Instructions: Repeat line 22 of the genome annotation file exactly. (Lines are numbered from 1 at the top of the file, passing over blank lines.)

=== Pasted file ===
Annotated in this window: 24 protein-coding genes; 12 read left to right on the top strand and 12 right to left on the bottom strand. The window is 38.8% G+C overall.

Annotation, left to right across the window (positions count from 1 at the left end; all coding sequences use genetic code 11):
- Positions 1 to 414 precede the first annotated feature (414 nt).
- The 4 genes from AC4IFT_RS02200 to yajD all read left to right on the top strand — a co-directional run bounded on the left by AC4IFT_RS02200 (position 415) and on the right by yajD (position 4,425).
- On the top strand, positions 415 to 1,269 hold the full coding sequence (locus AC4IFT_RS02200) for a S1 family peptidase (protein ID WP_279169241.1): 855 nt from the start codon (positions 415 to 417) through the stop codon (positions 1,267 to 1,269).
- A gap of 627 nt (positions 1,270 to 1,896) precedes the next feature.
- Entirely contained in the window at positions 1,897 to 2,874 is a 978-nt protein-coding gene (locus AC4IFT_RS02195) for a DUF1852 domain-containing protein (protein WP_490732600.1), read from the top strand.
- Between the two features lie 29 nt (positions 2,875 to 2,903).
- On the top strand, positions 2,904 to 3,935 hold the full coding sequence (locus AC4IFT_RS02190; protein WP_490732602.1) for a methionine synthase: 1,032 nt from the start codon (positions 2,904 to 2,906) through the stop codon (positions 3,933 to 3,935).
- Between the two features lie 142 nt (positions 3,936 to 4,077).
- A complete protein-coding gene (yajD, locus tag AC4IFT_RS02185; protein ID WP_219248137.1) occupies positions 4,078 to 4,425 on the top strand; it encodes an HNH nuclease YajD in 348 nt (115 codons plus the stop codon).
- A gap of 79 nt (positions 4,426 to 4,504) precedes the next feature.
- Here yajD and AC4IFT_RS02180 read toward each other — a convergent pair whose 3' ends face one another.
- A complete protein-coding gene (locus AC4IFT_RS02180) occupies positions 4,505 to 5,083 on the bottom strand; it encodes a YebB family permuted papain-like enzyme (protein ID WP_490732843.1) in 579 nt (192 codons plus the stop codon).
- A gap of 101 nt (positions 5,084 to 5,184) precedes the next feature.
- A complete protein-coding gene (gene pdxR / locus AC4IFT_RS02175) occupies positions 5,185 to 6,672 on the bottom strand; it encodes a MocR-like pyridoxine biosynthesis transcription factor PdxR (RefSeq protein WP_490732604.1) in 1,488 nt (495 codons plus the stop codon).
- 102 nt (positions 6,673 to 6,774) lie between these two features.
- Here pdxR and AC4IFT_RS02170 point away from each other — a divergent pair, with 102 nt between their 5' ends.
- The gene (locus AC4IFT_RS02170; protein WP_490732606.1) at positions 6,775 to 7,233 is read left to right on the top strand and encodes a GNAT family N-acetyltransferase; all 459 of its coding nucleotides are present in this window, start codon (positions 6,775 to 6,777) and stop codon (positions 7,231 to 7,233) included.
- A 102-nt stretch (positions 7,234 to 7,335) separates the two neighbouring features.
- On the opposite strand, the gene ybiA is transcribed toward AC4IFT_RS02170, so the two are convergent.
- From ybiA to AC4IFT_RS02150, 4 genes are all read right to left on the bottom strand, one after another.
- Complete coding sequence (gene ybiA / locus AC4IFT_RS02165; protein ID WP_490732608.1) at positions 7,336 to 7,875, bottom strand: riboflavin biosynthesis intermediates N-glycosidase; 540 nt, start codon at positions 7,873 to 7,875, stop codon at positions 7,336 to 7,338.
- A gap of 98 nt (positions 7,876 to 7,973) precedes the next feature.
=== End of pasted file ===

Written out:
- From ybiA to AC4IFT_RS02150, 4 genes are all read right to left on the bottom strand, one after another.